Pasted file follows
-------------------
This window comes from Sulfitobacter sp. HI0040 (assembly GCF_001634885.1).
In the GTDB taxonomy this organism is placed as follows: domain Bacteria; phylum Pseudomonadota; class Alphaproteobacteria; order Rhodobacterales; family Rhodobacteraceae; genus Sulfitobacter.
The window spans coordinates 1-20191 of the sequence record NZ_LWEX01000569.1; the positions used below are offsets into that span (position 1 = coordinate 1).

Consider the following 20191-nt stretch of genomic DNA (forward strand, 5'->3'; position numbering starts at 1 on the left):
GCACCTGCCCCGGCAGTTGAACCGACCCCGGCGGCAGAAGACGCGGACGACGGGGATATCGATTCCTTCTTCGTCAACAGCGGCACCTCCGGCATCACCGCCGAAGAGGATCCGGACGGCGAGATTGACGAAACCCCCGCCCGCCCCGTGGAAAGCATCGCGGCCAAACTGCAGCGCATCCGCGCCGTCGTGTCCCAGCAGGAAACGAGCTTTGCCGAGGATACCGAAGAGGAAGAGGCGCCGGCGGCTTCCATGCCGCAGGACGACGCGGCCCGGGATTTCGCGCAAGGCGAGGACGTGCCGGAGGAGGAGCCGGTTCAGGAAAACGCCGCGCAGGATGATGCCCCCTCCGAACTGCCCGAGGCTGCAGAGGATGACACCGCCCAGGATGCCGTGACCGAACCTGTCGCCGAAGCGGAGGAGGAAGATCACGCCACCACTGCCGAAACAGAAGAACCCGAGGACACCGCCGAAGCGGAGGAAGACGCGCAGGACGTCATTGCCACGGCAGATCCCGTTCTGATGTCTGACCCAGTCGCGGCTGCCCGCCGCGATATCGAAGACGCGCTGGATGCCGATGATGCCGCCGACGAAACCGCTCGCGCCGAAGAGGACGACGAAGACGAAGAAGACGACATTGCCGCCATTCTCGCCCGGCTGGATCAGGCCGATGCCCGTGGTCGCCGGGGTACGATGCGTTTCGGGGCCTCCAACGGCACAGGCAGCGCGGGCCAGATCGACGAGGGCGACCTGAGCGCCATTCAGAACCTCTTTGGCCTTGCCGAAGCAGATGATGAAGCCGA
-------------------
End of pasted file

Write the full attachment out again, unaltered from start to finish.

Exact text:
This window comes from Sulfitobacter sp. HI0040 (assembly GCF_001634885.1).
In the GTDB taxonomy this organism is placed as follows: domain Bacteria; phylum Pseudomonadota; class Alphaproteobacteria; order Rhodobacterales; family Rhodobacteraceae; genus Sulfitobacter.
The window spans coordinates 1-20191 of the sequence record NZ_LWEX01000569.1; the positions used below are offsets into that span (position 1 = coordinate 1).

Consider the following 20191-nt stretch of genomic DNA (forward strand, 5'->3'; position numbering starts at 1 on the left):
GCACCTGCCCCGGCAGTTGAACCGACCCCGGCGGCAGAAGACGCGGACGACGGGGATATCGATTCCTTCTTCGTCAACAGCGGCACCTCCGGCATCACCGCCGAAGAGGATCCGGACGGCGAGATTGACGAAACCCCCGCCCGCCCCGTGGAAAGCATCGCGGCCAAACTGCAGCGCATCCGCGCCGTCGTGTCCCAGCAGGAAACGAGCTTTGCCGAGGATACCGAAGAGGAAGAGGCGCCGGCGGCTTCCATGCCGCAGGACGACGCGGCCCGGGATTTCGCGCAAGGCGAGGACGTGCCGGAGGAGGAGCCGGTTCAGGAAAACGCCGCGCAGGATGATGCCCCCTCCGAACTGCCCGAGGCTGCAGAGGATGACACCGCCCAGGATGCCGTGACCGAACCTGTCGCCGAAGCGGAGGAGGAAGATCACGCCACCACTGCCGAAACAGAAGAACCCGAGGACACCGCCGAAGCGGAGGAAGACGCGCAGGACGTCATTGCCACGGCAGATCCCGTTCTGATGTCTGACCCAGTCGCGGCTGCCCGCCGCGATATCGAAGACGCGCTGGATGCCGATGATGCCGCCGACGAAACCGCTCGCGCCGAAGAGGACGACGAAGACGAAGAAGACGACATTGCCGCCATTCTCGCCCGGCTGGATCAGGCCGATGCCCGTGGTCGCCGGGGTACGATGCGTTTCGGGGCCTCCAACGGCACAGGCAGCGCGGGCCAGATCGACGAGGGCGACCTGAGCGCCATTCAGAACCTCTTTGGCCTTGCCGAAGCAGATGATGAAGCCGA